Humility of Heart
Fr. Cajetan Mary da Bergamo
Translation by Herbert Cardinal Vaughn,
Archbishop of Westminister, England 1903
TAN BOOKS AND PUBLISHERS
Thoughts and Sentiments on Humility Part 12
58. We must not be too apt to flatter ourselves that we possess any special virtue. Our chastity may be the result of a want of opportunities or temptations: and in like manner our patience may proceed from a phlegmatic temperament, or be dictated by worldly, and not by Christian, wisdom. This can be said of many other virtues in which we are liable to make the same mistake.
We must study this doctrine well, that the true Christian virtues are "born not of blood, nor of the will of the flesh, nor of the will of man, but of God"; [John i, 13] that is, that they are not the work either of the desires, passions or reason of man, but proceed from God as their first principle, and return to God as their last end. This knowledge is necessary for us, so that we may not imagine ourselves to be virtuous when we are not, nor think ourselves better than others when we see them falling into some sin.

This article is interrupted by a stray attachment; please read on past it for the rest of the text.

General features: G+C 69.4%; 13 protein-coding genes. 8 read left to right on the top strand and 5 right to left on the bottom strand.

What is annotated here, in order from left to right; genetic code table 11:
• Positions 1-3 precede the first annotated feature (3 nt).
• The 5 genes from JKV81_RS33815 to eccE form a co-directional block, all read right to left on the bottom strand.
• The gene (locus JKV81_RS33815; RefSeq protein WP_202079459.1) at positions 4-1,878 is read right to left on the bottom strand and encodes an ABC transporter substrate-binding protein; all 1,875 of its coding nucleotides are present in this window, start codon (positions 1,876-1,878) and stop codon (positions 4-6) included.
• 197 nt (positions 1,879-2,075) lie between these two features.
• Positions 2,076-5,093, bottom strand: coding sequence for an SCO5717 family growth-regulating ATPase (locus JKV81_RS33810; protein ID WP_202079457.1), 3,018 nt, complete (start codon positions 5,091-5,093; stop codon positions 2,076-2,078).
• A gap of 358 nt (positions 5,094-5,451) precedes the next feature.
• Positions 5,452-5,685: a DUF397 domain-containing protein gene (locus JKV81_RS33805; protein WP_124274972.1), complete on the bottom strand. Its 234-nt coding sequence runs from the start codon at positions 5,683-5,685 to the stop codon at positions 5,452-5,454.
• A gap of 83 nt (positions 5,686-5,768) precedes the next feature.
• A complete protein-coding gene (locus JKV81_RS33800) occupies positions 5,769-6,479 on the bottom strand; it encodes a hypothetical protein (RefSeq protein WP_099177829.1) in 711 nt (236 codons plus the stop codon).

We should ever learn lessons of humility from the faults of others, and say: If I had found myself in like circumstances, and had had the same temptation, perhaps I should have done worse. If God does not permit great temptations to assail me, it is because He knows my weakness and that I should succumb to them; with eyes of compassion He sees what I am, "a weak man." [Wisd. ix, 5] And if I do not fall into sin, it is not by my own virtue, but by God's grace. Let me therefore abide in humility, and it is to my advantage, because if in my pride I count myself greater than others, God will abandon me and suffer me to fall, and will humble me through those very things for which I wish to exalt myself. Listen to the advice of St. Augustine: "I make bold to say that it is profitable for the proud to fall, in order that they may be humbled in that for which they have exalted themselves." [Serm. liii, de Verb. Dom.]